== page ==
My First Stone Age is a one-two punch targeted for max appeal within the child-rearing segment of hobby gaming’s core audience. This game has both the heritage, inspired by the Euro-strategy classic Stone Age, and the prestige, sporting a Kinderspiel des Jahres nomination (with winner to be announced later this month). Surely, it will be catching the eye of those looking to raise young gamers.
Stone Age, often considered among the best introductory worker placement experiences, is a particularly interesting choice for a “junior” edition. Could My First Stone Age be the secret ingredient for deep strategy fun with your little one? No. But My First Stone Age’s avoidance of the worker placement mechanism should not diminish from your family’s enjoyment of this junior title, as it is an incredibly strong children’s game in its own right. My First Stone Age is one step above your average children’s game, linking two main game elements, memory and resource management, to provide a good primer for future strategy games.
The gameplay is centered around collecting resources by moving along a track, but this is no typical “roll and move.” Fourteen face-down tiles encircle the board, each containing a printed die roll or a “move directly to X space” symbol. Each player reveals one movement tile per turn, and these remain face up and out of play until a player reveals the starting space title. That player then has an opportunity to trade resources for a hut tile (one victory point), and ends their turn by flipping all movement tiles face down to refresh the supply. Hopefully, players have paid close attention to tiles leading to some of the game’s more important spaces.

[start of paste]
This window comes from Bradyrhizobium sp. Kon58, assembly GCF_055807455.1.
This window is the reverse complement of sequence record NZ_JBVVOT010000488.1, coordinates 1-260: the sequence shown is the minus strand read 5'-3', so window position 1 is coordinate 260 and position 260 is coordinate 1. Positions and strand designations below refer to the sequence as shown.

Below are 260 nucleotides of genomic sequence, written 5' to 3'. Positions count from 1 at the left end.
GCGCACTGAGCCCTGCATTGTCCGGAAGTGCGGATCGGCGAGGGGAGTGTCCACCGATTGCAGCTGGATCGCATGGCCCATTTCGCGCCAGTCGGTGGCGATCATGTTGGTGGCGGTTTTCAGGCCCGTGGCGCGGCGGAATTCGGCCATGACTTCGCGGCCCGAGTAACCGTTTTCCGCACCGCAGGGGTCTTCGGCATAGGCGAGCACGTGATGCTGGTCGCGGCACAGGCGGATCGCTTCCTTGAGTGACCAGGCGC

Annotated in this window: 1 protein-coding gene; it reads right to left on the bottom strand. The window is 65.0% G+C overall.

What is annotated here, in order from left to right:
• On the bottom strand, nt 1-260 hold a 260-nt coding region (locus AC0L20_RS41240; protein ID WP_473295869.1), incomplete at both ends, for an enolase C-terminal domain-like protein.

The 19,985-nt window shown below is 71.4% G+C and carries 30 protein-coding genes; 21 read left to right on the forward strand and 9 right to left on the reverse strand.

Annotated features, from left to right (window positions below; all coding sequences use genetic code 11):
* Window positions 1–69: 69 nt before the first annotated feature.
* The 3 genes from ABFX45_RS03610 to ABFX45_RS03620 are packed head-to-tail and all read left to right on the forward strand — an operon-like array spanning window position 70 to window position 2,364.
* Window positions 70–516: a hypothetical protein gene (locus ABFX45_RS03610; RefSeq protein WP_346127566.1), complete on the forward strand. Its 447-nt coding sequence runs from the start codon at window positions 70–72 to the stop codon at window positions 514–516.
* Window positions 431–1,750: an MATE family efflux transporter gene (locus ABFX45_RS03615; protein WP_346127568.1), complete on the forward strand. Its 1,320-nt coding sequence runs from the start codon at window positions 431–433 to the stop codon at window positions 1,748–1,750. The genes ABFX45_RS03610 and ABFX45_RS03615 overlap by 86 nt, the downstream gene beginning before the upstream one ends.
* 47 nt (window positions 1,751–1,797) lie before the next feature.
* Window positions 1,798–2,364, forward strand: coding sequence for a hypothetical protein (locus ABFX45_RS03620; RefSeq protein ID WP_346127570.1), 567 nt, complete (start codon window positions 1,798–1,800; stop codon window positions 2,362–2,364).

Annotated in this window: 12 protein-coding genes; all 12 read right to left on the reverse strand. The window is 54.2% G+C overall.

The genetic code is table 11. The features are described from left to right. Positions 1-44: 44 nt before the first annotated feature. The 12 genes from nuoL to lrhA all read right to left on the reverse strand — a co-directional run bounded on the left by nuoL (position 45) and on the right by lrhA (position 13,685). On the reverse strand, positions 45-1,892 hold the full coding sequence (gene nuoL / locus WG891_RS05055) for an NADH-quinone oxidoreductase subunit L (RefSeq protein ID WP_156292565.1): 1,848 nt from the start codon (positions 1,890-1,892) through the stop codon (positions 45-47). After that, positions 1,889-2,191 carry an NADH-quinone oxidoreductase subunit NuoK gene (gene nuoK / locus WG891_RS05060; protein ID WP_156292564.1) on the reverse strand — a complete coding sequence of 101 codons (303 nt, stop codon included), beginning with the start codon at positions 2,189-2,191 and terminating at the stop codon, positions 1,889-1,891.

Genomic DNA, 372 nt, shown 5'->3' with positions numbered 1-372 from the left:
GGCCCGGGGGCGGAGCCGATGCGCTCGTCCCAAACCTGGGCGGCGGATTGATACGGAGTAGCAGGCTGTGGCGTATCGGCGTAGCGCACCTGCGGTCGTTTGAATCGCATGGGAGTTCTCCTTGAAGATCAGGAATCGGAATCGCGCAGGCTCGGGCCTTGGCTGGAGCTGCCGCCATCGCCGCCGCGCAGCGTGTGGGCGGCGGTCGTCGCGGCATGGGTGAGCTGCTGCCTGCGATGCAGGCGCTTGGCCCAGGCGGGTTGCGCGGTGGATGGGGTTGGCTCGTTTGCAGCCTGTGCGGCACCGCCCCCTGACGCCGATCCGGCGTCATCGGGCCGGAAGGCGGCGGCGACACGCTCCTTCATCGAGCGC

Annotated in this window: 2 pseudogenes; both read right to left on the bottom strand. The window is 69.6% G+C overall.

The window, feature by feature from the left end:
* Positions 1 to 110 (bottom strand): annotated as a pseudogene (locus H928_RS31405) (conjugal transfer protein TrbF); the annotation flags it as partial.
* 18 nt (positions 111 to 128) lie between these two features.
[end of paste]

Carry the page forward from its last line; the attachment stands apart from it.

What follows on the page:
The victory points are the closest tie to the original Stone Age game, as trading resources for huts was one of Stone Age’s main elements. Three such hut tiles are always in play, with a unique resource cost printed on each tile. Once a player collects three, the game immediately ends. However, none of the other elements of Stone Age have simplified versions in My First Stone Age: no dice, no feeding of workers, and no exponential scoring. Yes, that means no fancy leather dice cup. The artwork, however, is right on cue, provided by original artist Michael Menzel.
Compared to, say, Catan Junior, My First Stone Age feels more accessible to young gamers. The age recommendation of 5+ is highly accurate, although it wouldn’t be surprising to see four-year-olds play My First Stone Age with complete independence. There’s no need for an adult player to provide strategic hints, or to handicap themselves in order to create an even game. Those factors, along with an honest 15 minute play time, put My First Stone Age in the high tier of recommended children’s games. This is not one of those “the adults will break it out after the kids fall asleep” titles, but it surely deserves a place on your child’s shelf.